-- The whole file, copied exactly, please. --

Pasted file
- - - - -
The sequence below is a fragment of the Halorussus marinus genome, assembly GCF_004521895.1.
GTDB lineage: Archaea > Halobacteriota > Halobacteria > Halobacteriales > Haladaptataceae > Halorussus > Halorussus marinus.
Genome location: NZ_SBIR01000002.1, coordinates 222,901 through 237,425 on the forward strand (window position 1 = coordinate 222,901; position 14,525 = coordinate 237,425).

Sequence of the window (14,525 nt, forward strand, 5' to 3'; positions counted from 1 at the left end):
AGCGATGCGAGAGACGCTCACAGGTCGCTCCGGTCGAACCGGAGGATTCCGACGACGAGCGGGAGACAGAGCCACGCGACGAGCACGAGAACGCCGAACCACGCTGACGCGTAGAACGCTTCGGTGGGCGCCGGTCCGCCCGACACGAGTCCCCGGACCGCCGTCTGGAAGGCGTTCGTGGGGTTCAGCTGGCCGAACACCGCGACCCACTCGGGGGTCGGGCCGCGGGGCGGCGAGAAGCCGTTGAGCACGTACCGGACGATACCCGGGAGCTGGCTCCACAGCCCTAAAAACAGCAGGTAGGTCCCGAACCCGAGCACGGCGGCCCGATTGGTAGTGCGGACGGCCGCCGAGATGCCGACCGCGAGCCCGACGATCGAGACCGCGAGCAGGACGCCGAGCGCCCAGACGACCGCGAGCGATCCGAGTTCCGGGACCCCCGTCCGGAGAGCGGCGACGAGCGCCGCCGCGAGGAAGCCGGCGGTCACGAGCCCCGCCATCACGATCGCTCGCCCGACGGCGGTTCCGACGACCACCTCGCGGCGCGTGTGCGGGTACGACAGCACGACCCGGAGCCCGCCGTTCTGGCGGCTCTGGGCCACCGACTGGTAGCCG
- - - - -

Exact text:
The sequence below is a fragment of the Halorussus marinus genome, assembly GCF_004521895.1.
GTDB lineage: Archaea > Halobacteriota > Halobacteria > Halobacteriales > Haladaptataceae > Halorussus > Halorussus marinus.
Genome location: NZ_SBIR01000002.1, coordinates 222,901 through 237,425 on the forward strand (window position 1 = coordinate 222,901; position 14,525 = coordinate 237,425).

Sequence of the window (14,525 nt, forward strand, 5' to 3'; positions counted from 1 at the left end):
AGCGATGCGAGAGACGCTCACAGGTCGCTCCGGTCGAACCGGAGGATTCCGACGACGAGCGGGAGACAGAGCCACGCGACGAGCACGAGAACGCCGAACCACGCTGACGCGTAGAACGCTTCGGTGGGCGCCGGTCCGCCCGACACGAGTCCCCGGACCGCCGTCTGGAAGGCGTTCGTGGGGTTCAGCTGGCCGAACACCGCGACCCACTCGGGGGTCGGGCCGCGGGGCGGCGAGAAGCCGTTGAGCACGTACCGGACGATACCCGGGAGCTGGCTCCACAGCCCTAAAAACAGCAGGTAGGTCCCGAACCCGAGCACGGCGGCCCGATTGGTAGTGCGGACGGCCGCCGAGATGCCGACCGCGAGCCCGACGATCGAGACCGCGAGCAGGACGCCGAGCGCCCAGACGACCGCGAGCGATCCGAGTTCCGGGACCCCCGTCCGGAGAGCGGCGACGAGCGCCGCCGCGAGGAAGCCGGCGGTCACGAGCCCCGCCATCACGATCGCTCGCCCGACGGCGGTTCCGACGACCACCTCGCGGCGCGTGTGCGGGTACGACAGCACGACCCGGAGCCCGCCGTTCTGGCGGCTCTGGGCCACCGACTGGTAGCCG